However, Nietzsche also goes on to describe how this emancipatory aspect of Greek drama was lost with the introduction of episodic narrative into Greek drama, which emphasized coherence, realism, and resolution over enigmatic profundity. This turn to a much more structured narrative form of drama is now lauded as a pivotal innovation in the evolution of early modernist culture. For Nietzsche, though, this change in the dramatic ethos mirrored the more widespread movement of Greek culture away from the heroic affirmation of life as beautiful in spite of its ultimately tragic nature, and towards the Socratic rationality and optimism which were to go on to constitute such fundamental aspects of Western thought and science.
According to Nietzsche, the move away from this communal celebration of the tragedy of this world reflected the collective loss of nerve of Athenian society, resulting in a nihilism-fueled decadence which sapped the moral and physical strength of the Athenians, thereby precipitating the subsequent decline and eclipse of their civilization. Nietzsche identifies this same dynamic in the trajectory of European culture, culminating in its own inevitable decline into pessimism and nihilism. This is also the same relation between hope and nihilism that I identify in contemporary American politics.
Nietzsche, nihilism, and existential citizenship
However, as mentioned before, what is extremely important for our present purposes is that, for all his bad reputation, Nietzsche is not just a disgruntled critic or a pessimistic nihilist. Instead, he goes on to provide a positive prescription to counteract this inexorable malaise in his overarching project of what he calls the revaluation of values. The remedies for nihilism that Nietzsche proposes via this project are not just esoteric philosophic doctrines, but practical principles for action meant to be applied and tested to real life.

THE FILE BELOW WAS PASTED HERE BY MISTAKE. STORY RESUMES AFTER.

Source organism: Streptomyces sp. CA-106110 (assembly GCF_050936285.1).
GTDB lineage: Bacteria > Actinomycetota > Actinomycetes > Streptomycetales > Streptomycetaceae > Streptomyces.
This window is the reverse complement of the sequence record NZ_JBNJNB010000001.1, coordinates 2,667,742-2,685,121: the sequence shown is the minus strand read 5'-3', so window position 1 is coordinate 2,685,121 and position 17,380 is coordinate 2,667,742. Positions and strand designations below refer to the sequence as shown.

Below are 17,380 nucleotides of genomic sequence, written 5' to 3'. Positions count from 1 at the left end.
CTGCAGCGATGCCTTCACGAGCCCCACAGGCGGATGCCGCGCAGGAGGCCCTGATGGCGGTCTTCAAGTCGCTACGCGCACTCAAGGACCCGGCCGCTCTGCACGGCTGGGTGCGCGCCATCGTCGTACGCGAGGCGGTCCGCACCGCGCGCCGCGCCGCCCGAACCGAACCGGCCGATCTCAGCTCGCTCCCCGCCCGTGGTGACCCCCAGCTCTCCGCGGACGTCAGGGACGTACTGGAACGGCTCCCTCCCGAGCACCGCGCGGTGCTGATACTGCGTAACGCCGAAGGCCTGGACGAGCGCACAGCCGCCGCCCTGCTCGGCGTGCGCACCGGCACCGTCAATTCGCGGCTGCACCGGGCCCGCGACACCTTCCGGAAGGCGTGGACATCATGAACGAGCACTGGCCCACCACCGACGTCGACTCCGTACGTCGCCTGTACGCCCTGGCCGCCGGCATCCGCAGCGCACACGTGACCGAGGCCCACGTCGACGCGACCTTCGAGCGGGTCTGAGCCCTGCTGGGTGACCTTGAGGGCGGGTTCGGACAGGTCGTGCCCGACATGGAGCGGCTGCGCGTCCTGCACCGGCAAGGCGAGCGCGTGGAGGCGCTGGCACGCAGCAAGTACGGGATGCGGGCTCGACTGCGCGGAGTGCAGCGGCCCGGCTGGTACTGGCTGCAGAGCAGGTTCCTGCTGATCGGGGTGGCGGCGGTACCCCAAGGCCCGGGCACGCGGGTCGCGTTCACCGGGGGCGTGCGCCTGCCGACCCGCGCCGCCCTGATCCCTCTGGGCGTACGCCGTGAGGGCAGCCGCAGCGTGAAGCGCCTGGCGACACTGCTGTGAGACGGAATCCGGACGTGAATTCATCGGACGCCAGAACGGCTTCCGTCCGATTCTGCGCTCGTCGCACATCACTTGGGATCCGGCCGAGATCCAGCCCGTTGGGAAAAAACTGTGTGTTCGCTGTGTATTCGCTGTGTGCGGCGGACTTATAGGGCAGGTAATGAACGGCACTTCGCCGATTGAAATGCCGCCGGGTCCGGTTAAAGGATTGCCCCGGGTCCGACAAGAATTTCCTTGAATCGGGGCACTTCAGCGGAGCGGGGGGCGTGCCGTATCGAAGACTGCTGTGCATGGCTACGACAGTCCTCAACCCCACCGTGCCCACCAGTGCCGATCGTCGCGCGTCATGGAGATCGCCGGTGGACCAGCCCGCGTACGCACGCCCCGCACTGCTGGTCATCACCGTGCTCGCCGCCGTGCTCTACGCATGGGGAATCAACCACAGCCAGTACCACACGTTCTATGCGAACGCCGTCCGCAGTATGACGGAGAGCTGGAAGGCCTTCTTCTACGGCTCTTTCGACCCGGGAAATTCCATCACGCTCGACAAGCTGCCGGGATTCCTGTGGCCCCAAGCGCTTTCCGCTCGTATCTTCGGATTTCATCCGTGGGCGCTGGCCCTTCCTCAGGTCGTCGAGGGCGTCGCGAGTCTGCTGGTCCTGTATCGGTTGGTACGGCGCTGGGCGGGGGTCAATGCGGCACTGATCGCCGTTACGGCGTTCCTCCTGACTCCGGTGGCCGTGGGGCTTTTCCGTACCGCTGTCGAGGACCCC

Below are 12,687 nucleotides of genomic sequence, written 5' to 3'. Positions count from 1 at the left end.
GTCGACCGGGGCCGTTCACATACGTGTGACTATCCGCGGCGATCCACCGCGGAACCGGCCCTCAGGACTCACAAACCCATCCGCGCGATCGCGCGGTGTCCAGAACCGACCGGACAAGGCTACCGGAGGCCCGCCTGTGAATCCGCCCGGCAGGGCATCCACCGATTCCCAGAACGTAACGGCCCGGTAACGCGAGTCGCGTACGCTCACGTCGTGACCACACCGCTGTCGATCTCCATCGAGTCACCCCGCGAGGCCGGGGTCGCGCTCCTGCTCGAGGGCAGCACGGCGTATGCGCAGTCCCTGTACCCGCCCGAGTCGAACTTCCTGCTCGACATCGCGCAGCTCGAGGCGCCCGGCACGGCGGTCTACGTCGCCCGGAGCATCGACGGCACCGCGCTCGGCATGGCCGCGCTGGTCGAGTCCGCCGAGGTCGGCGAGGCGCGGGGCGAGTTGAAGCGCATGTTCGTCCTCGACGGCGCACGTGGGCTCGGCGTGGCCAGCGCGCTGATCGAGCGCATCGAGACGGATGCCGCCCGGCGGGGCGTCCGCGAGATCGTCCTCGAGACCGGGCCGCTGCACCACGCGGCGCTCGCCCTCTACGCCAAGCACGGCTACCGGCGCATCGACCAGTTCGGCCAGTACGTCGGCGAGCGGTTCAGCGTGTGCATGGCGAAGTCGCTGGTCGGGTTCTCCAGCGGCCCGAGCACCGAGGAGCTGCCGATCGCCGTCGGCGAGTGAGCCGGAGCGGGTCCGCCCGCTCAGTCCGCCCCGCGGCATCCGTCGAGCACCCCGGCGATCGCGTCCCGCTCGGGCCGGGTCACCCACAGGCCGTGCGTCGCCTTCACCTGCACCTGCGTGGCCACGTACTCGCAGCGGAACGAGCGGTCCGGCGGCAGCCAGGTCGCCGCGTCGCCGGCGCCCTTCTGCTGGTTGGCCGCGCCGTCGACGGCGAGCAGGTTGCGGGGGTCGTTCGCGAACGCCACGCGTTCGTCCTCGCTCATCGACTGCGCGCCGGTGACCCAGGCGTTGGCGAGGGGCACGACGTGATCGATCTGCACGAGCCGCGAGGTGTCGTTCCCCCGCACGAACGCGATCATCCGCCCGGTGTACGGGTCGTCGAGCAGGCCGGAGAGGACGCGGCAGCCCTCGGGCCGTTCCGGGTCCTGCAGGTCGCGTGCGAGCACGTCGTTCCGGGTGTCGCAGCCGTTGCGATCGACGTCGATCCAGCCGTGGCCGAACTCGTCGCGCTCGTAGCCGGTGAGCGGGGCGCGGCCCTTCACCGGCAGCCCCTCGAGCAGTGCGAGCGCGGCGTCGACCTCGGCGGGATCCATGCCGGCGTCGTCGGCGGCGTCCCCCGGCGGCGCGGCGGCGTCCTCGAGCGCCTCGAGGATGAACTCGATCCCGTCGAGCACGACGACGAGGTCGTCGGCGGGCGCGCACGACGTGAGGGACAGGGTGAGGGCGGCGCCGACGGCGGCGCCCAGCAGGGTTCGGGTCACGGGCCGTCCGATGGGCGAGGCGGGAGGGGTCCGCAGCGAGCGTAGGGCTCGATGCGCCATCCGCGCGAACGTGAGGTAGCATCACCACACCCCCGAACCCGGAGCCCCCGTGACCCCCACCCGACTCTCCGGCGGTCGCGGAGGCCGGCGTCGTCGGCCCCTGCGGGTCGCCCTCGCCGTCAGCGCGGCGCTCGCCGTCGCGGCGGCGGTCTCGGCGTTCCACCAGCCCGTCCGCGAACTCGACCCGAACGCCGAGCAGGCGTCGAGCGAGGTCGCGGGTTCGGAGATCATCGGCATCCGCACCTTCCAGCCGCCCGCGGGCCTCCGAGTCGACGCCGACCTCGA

This is why the project of Nietzsche has such direct relevance to our politics today via a new existentialist conception of citizenship. How this Nietzschean revaluation of values can be applied today to inspire both meaningful and enduring political engagement, even in the face of the failure and defeat of deeply personal political projects, will be the focus of subsequent posts.
What do you think? Is hope a toxic influence in politics? Can tragedy be a legitimate basis for meaningful and enduring political engagement? Leave me a comment and let me know what you think about this post or about the Existential Citizenship Project.
 Will to Power, Preface, 2.
 As the belief that certain truths exist, and that human reason and experience are the chief sources of knowledge of those truths.
 As the belief that these truths will be evidence of an underlying beneficial order of the universe—as enforced by a deity or not—that is ultimately discoverable by human reason and experience.
 Thus Spoke Zarathustra, I 15.
 Birth of Tragedy, “Attempt at a Self-Criticism,” section 1.
 Human All Too Human: A Book for Free Spirits, Book 1, 71.
 BT, “Attempt at a Self-Criticism,” section 1.
 BT, “Attempt at a Self-Criticism,” section 4; BT 1.
 BT, 7.
 BT, 11.
 BT, 17-18.
 “Attempt at a Self-Criticism,” section 4, in Birth of Tragedy
 Ibid.; See also Will to Power, chapters 1 (“Nihilism”) and 2 (“Concerning the History of European Nihilism”)